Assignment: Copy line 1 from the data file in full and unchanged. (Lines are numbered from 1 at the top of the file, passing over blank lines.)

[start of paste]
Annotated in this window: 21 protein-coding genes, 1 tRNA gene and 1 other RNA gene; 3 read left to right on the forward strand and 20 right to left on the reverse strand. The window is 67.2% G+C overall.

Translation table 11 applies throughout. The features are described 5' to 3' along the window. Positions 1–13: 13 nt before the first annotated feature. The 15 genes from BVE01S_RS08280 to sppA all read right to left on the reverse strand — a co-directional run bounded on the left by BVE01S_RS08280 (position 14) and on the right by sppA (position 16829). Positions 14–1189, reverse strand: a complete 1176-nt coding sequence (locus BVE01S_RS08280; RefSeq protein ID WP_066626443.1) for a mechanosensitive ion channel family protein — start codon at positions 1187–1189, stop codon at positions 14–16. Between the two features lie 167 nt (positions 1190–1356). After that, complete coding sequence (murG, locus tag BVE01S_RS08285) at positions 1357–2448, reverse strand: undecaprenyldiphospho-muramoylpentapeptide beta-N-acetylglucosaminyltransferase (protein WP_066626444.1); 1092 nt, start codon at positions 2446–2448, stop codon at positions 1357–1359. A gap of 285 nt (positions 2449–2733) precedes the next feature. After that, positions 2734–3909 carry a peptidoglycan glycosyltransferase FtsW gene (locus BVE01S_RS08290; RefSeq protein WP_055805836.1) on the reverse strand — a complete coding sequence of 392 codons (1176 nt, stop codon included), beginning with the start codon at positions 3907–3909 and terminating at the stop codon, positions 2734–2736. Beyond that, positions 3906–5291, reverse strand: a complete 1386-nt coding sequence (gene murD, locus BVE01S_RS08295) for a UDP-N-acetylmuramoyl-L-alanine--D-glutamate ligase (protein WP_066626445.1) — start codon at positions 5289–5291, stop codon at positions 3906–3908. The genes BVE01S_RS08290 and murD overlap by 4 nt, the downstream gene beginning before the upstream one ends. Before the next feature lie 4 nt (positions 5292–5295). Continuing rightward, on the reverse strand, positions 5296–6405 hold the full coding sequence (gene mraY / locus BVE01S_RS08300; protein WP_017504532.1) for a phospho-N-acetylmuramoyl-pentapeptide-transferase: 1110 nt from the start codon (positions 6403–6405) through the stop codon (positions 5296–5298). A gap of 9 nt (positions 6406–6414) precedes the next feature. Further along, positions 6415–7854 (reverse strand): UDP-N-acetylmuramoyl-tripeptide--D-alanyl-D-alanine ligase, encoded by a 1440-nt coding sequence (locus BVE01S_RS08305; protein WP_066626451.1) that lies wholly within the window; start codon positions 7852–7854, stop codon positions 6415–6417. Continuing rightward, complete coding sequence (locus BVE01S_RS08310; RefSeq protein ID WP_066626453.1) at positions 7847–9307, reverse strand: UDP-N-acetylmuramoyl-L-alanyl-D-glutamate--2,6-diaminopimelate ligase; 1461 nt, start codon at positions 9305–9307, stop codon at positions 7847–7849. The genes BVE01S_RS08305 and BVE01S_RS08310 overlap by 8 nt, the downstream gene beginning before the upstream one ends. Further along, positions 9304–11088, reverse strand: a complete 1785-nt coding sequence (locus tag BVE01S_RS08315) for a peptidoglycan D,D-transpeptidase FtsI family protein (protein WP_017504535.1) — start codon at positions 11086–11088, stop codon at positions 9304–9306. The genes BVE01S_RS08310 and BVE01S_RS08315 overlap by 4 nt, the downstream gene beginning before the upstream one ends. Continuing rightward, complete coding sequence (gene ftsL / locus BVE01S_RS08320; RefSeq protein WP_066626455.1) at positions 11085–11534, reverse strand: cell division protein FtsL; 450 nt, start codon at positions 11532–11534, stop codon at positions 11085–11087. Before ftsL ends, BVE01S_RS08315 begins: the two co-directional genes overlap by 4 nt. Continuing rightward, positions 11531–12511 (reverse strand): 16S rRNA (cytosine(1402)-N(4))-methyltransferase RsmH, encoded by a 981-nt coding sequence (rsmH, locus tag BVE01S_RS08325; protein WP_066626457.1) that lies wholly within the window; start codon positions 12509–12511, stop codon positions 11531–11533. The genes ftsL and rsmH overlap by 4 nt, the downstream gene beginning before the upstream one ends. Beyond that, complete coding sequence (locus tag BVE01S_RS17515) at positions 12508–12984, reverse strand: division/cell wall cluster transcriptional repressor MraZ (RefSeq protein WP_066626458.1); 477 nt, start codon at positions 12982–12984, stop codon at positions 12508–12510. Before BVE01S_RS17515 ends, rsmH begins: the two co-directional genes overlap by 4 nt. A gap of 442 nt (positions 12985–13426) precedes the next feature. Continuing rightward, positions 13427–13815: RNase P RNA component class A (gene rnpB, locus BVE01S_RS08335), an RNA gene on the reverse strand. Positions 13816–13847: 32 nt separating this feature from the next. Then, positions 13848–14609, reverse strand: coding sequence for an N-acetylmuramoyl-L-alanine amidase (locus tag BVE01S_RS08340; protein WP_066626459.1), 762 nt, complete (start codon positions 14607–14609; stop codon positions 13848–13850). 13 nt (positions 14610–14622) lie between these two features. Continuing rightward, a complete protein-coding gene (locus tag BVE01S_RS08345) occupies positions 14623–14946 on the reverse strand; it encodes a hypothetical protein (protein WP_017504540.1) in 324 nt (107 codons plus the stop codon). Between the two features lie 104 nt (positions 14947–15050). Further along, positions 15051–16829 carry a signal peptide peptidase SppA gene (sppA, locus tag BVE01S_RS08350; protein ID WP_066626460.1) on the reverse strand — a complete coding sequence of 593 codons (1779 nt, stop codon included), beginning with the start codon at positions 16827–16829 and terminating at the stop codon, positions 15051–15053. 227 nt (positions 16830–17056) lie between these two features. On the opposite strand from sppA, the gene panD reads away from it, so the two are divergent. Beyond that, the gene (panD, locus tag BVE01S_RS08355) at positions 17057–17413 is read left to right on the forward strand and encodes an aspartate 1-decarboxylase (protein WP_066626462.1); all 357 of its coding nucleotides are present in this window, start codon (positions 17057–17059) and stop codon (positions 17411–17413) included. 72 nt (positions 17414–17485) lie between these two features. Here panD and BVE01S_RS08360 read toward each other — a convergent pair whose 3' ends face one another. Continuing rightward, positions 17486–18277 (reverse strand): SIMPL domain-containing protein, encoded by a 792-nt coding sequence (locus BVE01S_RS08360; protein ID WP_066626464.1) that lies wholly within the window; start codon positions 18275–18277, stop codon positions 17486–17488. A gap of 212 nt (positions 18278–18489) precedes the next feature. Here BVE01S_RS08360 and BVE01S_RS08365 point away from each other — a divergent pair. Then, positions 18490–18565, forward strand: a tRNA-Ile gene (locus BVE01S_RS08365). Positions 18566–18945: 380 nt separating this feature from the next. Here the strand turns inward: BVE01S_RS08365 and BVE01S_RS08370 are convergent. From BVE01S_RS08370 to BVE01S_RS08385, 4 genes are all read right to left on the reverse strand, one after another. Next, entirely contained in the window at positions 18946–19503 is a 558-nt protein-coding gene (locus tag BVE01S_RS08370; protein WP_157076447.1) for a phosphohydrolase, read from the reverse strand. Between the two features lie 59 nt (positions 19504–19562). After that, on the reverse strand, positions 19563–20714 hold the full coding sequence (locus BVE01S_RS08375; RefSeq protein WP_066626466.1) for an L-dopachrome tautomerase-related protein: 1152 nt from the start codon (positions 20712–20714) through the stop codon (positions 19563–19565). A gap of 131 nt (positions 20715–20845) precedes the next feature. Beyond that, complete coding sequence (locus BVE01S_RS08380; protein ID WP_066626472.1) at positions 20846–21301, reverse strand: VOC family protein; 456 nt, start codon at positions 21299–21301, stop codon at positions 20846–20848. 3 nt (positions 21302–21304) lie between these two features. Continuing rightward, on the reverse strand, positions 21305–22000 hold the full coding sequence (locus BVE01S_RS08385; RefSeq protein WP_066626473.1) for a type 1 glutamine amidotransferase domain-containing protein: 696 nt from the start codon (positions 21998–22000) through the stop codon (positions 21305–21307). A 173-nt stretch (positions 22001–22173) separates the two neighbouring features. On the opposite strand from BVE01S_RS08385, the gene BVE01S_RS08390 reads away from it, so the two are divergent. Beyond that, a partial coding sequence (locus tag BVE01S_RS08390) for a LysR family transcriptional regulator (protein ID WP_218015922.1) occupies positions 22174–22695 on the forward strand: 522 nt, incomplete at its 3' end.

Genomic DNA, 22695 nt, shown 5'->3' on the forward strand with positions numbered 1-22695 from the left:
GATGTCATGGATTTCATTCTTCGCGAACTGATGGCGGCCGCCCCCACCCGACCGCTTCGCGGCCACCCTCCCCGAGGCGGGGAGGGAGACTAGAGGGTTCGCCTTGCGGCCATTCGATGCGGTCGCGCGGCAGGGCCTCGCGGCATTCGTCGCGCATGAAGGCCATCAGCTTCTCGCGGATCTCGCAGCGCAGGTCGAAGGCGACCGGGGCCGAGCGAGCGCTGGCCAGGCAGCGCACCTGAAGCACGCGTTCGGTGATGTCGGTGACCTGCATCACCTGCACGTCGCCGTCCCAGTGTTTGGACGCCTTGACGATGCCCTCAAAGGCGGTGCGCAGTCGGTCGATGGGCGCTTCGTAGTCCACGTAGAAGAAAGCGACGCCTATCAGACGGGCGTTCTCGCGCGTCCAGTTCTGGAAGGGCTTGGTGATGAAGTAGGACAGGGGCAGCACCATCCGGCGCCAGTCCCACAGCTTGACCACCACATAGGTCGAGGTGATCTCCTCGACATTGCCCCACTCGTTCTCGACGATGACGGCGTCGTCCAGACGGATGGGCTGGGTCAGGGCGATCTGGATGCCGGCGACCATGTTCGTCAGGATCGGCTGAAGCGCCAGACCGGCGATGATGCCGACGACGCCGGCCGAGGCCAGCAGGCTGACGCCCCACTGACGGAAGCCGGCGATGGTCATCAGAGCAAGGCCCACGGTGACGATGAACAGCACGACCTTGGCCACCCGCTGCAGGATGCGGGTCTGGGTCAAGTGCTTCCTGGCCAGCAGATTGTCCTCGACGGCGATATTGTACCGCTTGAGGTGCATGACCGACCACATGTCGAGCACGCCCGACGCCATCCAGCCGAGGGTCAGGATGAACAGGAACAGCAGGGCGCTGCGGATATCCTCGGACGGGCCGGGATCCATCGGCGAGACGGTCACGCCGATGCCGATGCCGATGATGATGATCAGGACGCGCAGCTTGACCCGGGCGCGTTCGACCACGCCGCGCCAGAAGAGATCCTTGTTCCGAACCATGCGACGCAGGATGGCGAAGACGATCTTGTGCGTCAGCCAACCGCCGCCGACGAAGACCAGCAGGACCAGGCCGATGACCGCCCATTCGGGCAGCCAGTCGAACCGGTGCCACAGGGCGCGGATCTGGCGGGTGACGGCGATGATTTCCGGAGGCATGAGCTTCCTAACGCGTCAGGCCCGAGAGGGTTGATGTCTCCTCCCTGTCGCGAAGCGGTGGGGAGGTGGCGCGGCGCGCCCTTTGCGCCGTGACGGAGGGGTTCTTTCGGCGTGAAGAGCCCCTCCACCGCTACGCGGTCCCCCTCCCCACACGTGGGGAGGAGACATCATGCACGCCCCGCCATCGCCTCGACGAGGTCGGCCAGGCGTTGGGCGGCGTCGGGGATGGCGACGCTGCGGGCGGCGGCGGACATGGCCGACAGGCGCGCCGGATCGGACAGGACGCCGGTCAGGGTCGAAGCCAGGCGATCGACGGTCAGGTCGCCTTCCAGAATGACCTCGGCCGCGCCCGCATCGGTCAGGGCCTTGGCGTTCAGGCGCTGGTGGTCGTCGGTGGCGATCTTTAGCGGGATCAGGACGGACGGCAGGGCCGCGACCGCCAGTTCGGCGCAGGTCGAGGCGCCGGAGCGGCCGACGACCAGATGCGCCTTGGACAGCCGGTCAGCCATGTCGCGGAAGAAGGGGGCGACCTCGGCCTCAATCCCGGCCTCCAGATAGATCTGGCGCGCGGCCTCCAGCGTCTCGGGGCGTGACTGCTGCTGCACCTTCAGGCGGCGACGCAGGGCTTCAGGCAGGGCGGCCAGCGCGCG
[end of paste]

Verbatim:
Annotated in this window: 21 protein-coding genes, 1 tRNA gene and 1 other RNA gene; 3 read left to right on the forward strand and 20 right to left on the reverse strand. The window is 67.2% G+C overall.